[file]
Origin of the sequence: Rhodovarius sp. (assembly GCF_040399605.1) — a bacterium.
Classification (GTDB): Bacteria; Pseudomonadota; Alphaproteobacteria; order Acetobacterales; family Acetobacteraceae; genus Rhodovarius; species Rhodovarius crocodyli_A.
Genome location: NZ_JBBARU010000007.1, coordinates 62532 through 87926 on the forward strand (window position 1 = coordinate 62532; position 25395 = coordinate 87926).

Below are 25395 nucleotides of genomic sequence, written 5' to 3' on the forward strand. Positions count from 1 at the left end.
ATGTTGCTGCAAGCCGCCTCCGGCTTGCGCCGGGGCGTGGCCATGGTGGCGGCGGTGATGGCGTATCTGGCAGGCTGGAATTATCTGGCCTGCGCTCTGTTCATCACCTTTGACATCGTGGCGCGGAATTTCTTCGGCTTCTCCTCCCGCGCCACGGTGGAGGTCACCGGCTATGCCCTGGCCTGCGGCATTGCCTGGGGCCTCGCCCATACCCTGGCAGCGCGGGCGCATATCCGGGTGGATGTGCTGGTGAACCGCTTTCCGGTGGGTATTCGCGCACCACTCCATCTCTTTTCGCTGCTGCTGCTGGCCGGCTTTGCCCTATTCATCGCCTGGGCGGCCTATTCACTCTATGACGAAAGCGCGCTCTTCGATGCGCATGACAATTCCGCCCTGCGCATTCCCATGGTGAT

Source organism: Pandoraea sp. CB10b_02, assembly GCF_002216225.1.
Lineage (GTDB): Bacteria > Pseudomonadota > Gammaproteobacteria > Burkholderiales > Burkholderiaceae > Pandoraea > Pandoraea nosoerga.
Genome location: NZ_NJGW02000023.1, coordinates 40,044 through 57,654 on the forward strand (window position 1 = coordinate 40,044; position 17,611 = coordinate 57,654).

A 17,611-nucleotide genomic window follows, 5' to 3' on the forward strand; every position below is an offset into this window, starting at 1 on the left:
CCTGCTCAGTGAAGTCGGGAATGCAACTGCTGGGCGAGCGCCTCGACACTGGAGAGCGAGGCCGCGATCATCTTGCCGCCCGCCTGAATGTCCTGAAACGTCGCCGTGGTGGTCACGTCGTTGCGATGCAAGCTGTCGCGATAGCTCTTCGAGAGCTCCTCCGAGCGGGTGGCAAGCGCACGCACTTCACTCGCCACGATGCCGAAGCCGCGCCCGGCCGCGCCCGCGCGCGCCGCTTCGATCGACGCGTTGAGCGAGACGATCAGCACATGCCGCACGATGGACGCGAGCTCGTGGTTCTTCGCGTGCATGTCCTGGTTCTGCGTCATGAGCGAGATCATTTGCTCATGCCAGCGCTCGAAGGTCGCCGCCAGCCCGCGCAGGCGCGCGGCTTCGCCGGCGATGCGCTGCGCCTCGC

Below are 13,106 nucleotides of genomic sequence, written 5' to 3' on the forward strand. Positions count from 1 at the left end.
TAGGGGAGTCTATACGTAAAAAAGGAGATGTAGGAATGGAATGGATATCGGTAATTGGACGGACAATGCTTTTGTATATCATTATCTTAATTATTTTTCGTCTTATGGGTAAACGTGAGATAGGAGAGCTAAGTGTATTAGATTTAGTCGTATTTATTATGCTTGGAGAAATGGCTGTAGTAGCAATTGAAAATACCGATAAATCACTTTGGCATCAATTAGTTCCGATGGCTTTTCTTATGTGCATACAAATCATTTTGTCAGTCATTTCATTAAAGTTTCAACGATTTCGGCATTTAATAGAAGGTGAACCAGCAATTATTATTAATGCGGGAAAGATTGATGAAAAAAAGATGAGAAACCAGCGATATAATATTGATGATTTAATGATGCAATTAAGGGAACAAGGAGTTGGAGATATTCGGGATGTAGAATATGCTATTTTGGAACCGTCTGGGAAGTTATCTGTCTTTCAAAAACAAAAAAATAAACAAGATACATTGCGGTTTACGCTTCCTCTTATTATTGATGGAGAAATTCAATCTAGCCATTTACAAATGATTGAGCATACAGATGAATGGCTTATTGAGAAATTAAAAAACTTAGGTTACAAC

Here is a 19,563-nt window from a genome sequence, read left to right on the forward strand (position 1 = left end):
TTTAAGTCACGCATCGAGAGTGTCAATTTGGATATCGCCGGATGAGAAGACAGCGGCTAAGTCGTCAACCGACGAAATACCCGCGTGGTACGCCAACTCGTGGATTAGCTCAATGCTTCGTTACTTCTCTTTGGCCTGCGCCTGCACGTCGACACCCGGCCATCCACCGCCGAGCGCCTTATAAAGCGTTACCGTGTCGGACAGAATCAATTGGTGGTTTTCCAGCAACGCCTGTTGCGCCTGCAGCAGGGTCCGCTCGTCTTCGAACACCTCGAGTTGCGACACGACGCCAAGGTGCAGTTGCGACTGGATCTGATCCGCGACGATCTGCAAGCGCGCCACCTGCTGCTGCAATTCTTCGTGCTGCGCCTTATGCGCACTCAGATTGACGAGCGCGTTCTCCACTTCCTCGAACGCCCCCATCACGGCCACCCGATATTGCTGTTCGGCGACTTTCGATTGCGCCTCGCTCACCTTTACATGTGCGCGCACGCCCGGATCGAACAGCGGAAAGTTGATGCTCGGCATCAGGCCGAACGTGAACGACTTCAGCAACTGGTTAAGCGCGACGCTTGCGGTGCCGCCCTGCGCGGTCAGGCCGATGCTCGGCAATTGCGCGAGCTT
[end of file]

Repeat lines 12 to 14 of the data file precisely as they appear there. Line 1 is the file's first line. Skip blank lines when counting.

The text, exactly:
TAGGGGAGTCTATACGTAAAAAAGGAGATGTAGGAATGGAATGGATATCGGTAATTGGACGGACAATGCTTTTGTATATCATTATCTTAATTATTTTTCGTCTTATGGGTAAACGTGAGATAGGAGAGCTAAGTGTATTAGATTTAGTCGTATTTATTATGCTTGGAGAAATGGCTGTAGTAGCAATTGAAAATACCGATAAATCACTTTGGCATCAATTAGTTCCGATGGCTTTTCTTATGTGCATACAAATCATTTTGTCAGTCATTTCATTAAAGTTTCAACGATTTCGGCATTTAATAGAAGGTGAACCAGCAATTATTATTAATGCGGGAAAGATTGATGAAAAAAAGATGAGAAACCAGCGATATAATATTGATGATTTAATGATGCAATTAAGGGAACAAGGAGTTGGAGATATTCGGGATGTAGAATATGCTATTTTGGAACCGTCTGGGAAGTTATCTGTCTTTCAAAAACAAAAAAATAAACAAGATACATTGCGGTTTACGCTTCCTCTTATTATTGATGGAGAAATTCAATCTAGCCATTTACAAATGATTGAGCATACAGATGAATGGCTTATTGAGAAATTAAAAAACTTAGGTTACAAC

Here is a 19,563-nt window from a genome sequence, read left to right on the forward strand (position 1 = left end):
TTTAAGTCACGCATCGAGAGTGTCAATTTGGATATCGCCGGATGAGAAGACAGCGGCTAAGTCGTCAACCGACGAAATACCCGCGTGGTACGCCAACTCGTGGATTAGCTCAATGCTTCGTTACTTCTCTTTGGCCTGCGCCTGCACGTCGACACCCGGCCATCCACCGCCGAGCGCCTTATAAAGCGTTACCGTGTCGGACAGAATCAATTGGTGGTTTTCCAGCAACGCCTGTTGCGCCTGCAGCAGGGTCCGCTCGTCTTCGAACACCTCGAGTTGCGACACGACGCCAAGGTGCAGTTGCGACTGGATCTGATCCGCGACGATCTGCAAGCGCGCCACCTGCTGCTGCAATTCTTCGTGCTGCGCCTTATGCGCACTCAGATTGACGAGCGCGTTCTCCACTTCCTCGAACGCCCCCATCACGGCCACCCGATATTGCTGTTCGGCGACTTTCGATTGCGCCTCGCTCACCTTTACATGTGCGCGCACGCCCGGATCGAACAGCGGAAAGTTGATGCTCGGCATCAGGCCGAACGTGAACGACTTCAGCAACTGGTTAAGCGCGACGCTTGCGGTGCCGCCCTGCGCGGTCAGGCCGATGCTCGGCAATTGCGCGAGCTT